Sylvia Cloutier chose to perform a few times. She did not sway as the Greenlanders did. She performed arm movements that filled the entire stage as she jumped and moved her body from side to side. Her drum was one of the larger drums. The drumstick was wider with the top covered in fabric. Her voice filled as much as her drum did. One could not help getting more energetic from seeing her there on stage.

Unfortunately, the drum dancers from Alaska could not make it to the first events of the week. It was Wilton “Maksi” Charles and Byron James J. Nicholai who should have participated. However, they managed to arrive to the last event.

You can watch the streaming of Mumerneq on Katuaq’s Facebook.

Workshops and pop-ups

Katuarpalaaq is about unity between drum dancers. It includes practicing the drum dance together and learning from each other. In connection with this, there were also workshops from Tuesday to Thursday, which focused on explaining what the different forms of drum dancing from Greenland and Alaska were about.

– Qilaatersorneq, Inuit drum dancing and singing, have recently been inscribed on UNESCO’s representative list of intangible cultural heritage, and we should take this opportunity to celebrate with Nunatta Katersugaasivia Allagaateqarfialu, says Katuaq’s director, Arnakkuluk Jo Kleist.

Tuesday featured Greenlandic drum dancing. Wednesday should have been Alaskan, but it was then moved to Saturday as they had not arrived yet. Finally, one could attend the Canadian / Nunavut drum dance workshop on Thursday. For the workshops, people could both learn and see how the various Inuit drum dancers used their drums. As well as what tricks they use and what kind of dances they have.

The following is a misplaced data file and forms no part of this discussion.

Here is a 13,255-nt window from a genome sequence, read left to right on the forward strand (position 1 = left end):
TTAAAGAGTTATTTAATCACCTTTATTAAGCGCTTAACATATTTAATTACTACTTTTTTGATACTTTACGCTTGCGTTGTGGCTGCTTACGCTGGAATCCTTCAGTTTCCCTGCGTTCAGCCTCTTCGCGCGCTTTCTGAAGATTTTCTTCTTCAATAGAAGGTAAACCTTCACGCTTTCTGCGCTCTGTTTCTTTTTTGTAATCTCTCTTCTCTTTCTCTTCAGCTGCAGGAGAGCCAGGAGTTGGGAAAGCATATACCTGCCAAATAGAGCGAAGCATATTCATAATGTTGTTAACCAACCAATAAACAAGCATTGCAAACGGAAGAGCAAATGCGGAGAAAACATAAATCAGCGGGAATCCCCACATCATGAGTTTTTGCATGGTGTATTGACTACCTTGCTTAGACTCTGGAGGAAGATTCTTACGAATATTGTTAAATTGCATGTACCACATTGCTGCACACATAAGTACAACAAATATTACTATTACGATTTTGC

For Sandi Vincent, drum dance means reflection. Songs that carry words of joy and celebration, of sorrow and longing, and of worry and fear; they carry our language, thoughts and emotions.

– Drum dance is the beat, that everything flows through. The whole body expresses it. For me, drum dancing is a means to experience and share language, Inuit Qujimajatuqangit and stories. I feel lucky that I was able to experience and perform with other drum dancers. I was able to appreciate the different styles, traditions and songs of the regions and artists. Everyone has something to share and learn, and there was mutual respect and passion for drum dancing, says Sandi.

Sylvia Cloutier mentioned that it is important for Inuit to come together and share their knowledge with each other and the outside world. Because throughout her childhood, drum dancing was not so widespread at their home in Nunavik. Missionaries had forbidden their grandparents and parents to sing and dance traditionally. However, her generation was more curious to know more about their traditions, so they spent more time with their grandparents, and got them to talk about their traditions.

– All the elders who taught me throat singing are no longer with us. So that makes my generation the oldest that can pass on our traditional songs to the new generations, says Sylvia.

In addition to workshops, there were also pop-ups. The drum dancers also gave a short performance in Nuuk Center on Tuesday afternoon. Then you could also listen to the choirs Tasiilamiit Inngertartuaqqat and Kangiata Akisuanera Erinarsoqatigiit, who are both from East Greenland. They performed briefly for lunch at Katuaq’s café, Cafétuaq. Here you could hear beautiful choral songs, the sounds of which were carried around by the acoustics of Katuaq.

Sandi Vincent ©Foto af Qaggiavuut / Vincent Desrosiers